Anuradha Gupta, Deputy CEO of Gavi, the Vaccine Alliance 

With two historic steps in two months, India’s Universal Immunisation Programme (UIP) has started a national journey to protect generations of children from the world’s biggest killers of under-fives.

First, last March, the phased introduction of rotavirus vaccine began, providing protection against a leading cause of deadly diarrhoea.  Then, in May, a similar phased roll-out of pneumococcal vaccine also kicked off — tackling the primary cause of bacterial pneumonia.

Together these vaccines will not only help to save millions of lives, but also prevent millions more from being hospitalised.

Despite other significant steps in recent years, it is shocking that nearly 1.2 million children still die each year in India before reaching their fifth birthday. Why has my country taken so long to embrace life-saving newer vaccines, which are routinely available in even the poorest countries?

Firstly, public expenditure on health has remained low. The National Rural Health Mission was launched in 2005 as a flagship public health care programme and though it provided integration it did not bring significant additional funding. With the overall public health spend stagnant at only 1% of Gross Domestic Product (GDP), the UIP was limited to providing seven basic childhood vaccines.

India’s long and demanding fight against polio has also weighed heavily on longer term investments in the UIP.  India is one of the very few developing countries to have funded a large part of its polio eradication efforts, committing a total of US$ 2 billion. However, with a budget more than three times that of the UIP, polio eradication has consumed significant financial and human resources, severely constraining national vaccination efforts.

There were other barriers too. A small but highly vocal group of Indian public health experts persistently opposed the introduction of newer vaccines into the publicly funded UIP. They filed pre-emptive litigation claiming that vaccines such as hepatitis B and the five-in-one pentavalent were unsafe, unnecessary and a drain on public resources. The cash-strapped government lacked adequate resources to mount a strong defence.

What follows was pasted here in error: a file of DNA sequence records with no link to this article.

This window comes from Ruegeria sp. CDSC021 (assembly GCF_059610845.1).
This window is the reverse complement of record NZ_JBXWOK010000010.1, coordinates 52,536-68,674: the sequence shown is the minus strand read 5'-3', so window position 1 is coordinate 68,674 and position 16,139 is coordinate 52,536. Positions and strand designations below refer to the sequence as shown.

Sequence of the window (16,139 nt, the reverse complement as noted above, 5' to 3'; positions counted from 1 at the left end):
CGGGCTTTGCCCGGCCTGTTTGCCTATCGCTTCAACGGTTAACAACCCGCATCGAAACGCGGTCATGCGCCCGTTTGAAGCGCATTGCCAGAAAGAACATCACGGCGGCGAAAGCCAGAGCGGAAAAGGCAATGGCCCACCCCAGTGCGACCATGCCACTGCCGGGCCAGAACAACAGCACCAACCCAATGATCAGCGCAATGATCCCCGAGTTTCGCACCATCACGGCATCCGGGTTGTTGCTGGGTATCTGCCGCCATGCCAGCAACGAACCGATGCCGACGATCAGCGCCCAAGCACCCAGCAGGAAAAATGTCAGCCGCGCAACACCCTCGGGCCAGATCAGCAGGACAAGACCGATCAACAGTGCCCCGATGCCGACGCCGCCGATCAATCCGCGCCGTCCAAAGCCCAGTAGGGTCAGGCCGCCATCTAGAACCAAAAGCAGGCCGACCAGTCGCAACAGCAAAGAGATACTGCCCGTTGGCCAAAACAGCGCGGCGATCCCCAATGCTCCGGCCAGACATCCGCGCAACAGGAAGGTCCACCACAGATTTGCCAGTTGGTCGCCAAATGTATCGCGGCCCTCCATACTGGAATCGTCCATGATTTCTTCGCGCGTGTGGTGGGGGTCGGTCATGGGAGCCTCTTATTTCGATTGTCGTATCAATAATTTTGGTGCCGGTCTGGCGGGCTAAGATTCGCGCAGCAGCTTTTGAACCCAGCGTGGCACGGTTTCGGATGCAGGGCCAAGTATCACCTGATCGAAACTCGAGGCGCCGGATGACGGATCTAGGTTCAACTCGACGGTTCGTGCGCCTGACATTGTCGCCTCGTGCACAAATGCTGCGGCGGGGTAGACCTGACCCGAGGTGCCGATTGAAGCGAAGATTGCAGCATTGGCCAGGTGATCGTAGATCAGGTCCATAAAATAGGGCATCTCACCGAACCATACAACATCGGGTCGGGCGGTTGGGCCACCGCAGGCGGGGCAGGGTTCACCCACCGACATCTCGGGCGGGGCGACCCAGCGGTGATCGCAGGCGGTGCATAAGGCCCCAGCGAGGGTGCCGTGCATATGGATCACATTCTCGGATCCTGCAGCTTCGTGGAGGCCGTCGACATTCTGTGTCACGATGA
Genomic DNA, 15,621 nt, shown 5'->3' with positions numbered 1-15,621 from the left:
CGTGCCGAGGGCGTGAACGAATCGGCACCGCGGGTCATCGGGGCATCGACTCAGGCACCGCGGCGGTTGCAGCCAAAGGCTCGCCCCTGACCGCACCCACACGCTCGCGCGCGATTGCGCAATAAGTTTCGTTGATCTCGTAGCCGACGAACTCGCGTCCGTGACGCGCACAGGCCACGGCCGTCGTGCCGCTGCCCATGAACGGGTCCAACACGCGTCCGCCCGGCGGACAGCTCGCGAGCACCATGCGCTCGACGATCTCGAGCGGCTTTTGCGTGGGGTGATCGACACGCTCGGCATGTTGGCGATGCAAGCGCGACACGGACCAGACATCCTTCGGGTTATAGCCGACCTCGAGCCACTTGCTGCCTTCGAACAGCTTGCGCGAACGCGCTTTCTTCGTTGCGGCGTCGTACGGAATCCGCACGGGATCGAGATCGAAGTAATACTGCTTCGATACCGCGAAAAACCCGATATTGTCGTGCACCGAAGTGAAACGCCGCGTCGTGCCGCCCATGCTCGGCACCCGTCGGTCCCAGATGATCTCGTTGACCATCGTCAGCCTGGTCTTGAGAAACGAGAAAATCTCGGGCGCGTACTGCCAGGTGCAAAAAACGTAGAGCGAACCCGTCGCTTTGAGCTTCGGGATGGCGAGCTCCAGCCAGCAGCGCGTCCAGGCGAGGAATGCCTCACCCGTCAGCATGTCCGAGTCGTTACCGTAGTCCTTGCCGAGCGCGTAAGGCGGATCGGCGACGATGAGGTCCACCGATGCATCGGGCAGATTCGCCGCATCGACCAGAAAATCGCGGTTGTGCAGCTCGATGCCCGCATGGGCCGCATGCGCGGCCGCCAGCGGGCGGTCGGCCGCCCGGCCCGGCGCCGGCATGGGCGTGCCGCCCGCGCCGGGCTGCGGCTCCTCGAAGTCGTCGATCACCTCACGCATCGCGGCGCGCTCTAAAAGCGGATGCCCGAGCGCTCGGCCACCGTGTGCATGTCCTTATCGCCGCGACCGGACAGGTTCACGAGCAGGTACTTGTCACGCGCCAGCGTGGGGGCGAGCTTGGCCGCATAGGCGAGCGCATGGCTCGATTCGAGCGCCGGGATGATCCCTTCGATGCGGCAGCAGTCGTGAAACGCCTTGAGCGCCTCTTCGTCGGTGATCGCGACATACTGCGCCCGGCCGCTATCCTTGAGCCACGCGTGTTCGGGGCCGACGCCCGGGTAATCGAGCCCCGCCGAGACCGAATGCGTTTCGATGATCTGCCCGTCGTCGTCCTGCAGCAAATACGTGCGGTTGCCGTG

However, when India got rid of polio with its last case in January 2011, confidence in immunisation soared. It was the beginning of a dramatic turnaround in India’s fight against infectious disease. If vaccines could banish polio, anything seemed possible.

The Government took up the legal fight to introduce much needed newer vaccines into the UIP. The argument was simple: new, life-saving vaccines were commonly recommended by private doctors and already available on the private market, yet high prices placed these same vaccines out of reach of India’s poorest, most vulnerable communities — the very people who most needed their protection. 

Once a vaccine is introduced into the UIP, all children have the same right to be immunised, free of charge and discrimination. The massive reach of the UIP, which aims to cover the 26 million children born every year in India, also guarantees predictable demand to vaccine manufacturers. This has a massive impact on price. For example, a full course of hepatitis B vaccines once cost nearly $100. Once India introduced the vaccine in its UIP in 2010, the government could buy a full course of hepatitis B for just 30 cents. 

A clear presentation of the facts was enough for India’s judiciary to dismiss the long drawn out litigation. This historic ruling opened the door to a new era of protecting India’s children from life-threatening diseases by harnessing the power of the latest generation of vaccines.

With support from our Alliance’s partners, India successfully launched the pentavalent vaccine in 2013, protecting children against diphtheria, tetanus, pertussis, hepatitis B and Haemophilus influenzae type b. The Government also established its own National Technical Advisory Group on immunisation (NITAG). This Group is composed of experts, who systematically assess the national disease burden and make evidence-based recommendations for the introduction of new vaccines.

Thanks to the NITAG and the massive upgrading of the UIP, in the past year India has successfully introduced three new vaccines – pneumococcal, rotavirus and a combined vaccine against measles and rubella. The state of Punjab has also introduced human papillomavirus (HPV). In a country with the world’s largest birth cohort, this is no small achievement.

If India is to continue the fight to protect every child from vaccine-preventable diseases, it would need to dig deeper. Our Alliance has learned firsthand that universal coverage requires strong political will, sustained financing and the untiring commitment of millions of frontline health workers and mothers. As someone who is proud to have a played a role in both my country’s fight against polio and unlocking lasting access to new vaccines, India’s latest milestones on its immunisation journey fill me with immeasurable joy.